What we think of ourselves as individuals and in relation to those around us seems to be the basis of community.
I find that at the grocery store and in other social situations that I relate quite well with children of about two and younger and they with me, primarily, I'm told, because I must be of that age in spirit.
I also seem to relate to all the gray heads who also appear to be as psychologically naked.
Those of ages in between are either ego-building or ego-expressing which leaves them among the most vulnerable of our society as they are unknowing or unaccepting of their frailties.
Community spirit grows with our recognized vulnerability and that of others and the way we honestly cope with our common needs. As we grow economically successful, there's a tendency to forget or to become insensitive to our real nakedness. Yet our vulnerability is ever present.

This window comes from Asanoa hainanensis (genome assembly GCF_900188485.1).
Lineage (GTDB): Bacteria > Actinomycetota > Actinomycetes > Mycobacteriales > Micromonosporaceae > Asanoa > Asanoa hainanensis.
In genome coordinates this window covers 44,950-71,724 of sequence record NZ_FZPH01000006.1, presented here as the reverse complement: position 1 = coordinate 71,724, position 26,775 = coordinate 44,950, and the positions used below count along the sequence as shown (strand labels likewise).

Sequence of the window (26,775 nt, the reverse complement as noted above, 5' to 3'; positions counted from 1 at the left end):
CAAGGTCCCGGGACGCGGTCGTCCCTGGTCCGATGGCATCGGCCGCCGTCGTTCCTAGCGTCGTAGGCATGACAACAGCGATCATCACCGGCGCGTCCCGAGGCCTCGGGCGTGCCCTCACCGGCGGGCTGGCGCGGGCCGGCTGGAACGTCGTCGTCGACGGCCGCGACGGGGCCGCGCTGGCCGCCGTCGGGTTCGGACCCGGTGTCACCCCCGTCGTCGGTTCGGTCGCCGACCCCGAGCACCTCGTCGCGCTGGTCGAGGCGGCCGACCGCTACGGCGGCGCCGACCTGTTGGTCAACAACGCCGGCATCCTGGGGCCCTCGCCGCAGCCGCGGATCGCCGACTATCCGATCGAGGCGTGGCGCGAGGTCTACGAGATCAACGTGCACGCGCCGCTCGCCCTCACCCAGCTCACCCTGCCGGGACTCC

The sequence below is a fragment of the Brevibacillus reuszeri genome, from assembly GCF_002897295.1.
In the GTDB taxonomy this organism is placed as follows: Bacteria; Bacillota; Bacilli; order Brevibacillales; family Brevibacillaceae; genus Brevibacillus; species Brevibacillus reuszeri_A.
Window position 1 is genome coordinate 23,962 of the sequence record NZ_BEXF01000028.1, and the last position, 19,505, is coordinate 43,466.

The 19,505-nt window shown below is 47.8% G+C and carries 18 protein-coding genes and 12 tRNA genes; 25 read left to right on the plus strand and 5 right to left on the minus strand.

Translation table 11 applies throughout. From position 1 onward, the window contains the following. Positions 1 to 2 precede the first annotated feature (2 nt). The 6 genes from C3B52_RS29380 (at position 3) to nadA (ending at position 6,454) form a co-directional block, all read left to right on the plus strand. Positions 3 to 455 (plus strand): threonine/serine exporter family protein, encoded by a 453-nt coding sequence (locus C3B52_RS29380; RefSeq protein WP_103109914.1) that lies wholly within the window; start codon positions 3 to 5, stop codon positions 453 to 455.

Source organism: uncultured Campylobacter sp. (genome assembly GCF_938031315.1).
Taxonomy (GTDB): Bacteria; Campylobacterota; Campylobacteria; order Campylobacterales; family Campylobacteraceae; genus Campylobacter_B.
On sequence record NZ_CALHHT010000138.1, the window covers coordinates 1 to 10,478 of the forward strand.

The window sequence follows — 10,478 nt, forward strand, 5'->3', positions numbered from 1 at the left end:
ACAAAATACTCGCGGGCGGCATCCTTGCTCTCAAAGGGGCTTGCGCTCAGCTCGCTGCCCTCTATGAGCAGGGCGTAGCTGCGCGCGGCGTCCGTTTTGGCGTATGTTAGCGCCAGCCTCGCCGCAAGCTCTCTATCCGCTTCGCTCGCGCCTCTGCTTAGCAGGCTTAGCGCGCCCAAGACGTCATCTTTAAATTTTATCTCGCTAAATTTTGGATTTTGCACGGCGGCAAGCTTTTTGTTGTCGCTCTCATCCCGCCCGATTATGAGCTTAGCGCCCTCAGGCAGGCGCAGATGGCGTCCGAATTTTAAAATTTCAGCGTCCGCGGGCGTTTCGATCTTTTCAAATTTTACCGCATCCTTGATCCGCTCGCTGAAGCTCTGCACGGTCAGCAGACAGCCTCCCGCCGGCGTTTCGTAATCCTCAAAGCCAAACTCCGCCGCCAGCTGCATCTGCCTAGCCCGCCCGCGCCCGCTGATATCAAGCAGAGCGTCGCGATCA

Community spirit, it seems develops, out of the understanding of human vulnerability and the manner in which we express our needs collectively and within the group.
There are many in Shorewood unashamed of their vulnerabilities. These appear to be the people that tend to give structure to this community spirit and seem to express it best. They are the architects of community and the artists of its spirit.
Those who work in our community government might want to observe and to understand community spirit, perhaps to capture it in their work for those whom they represent.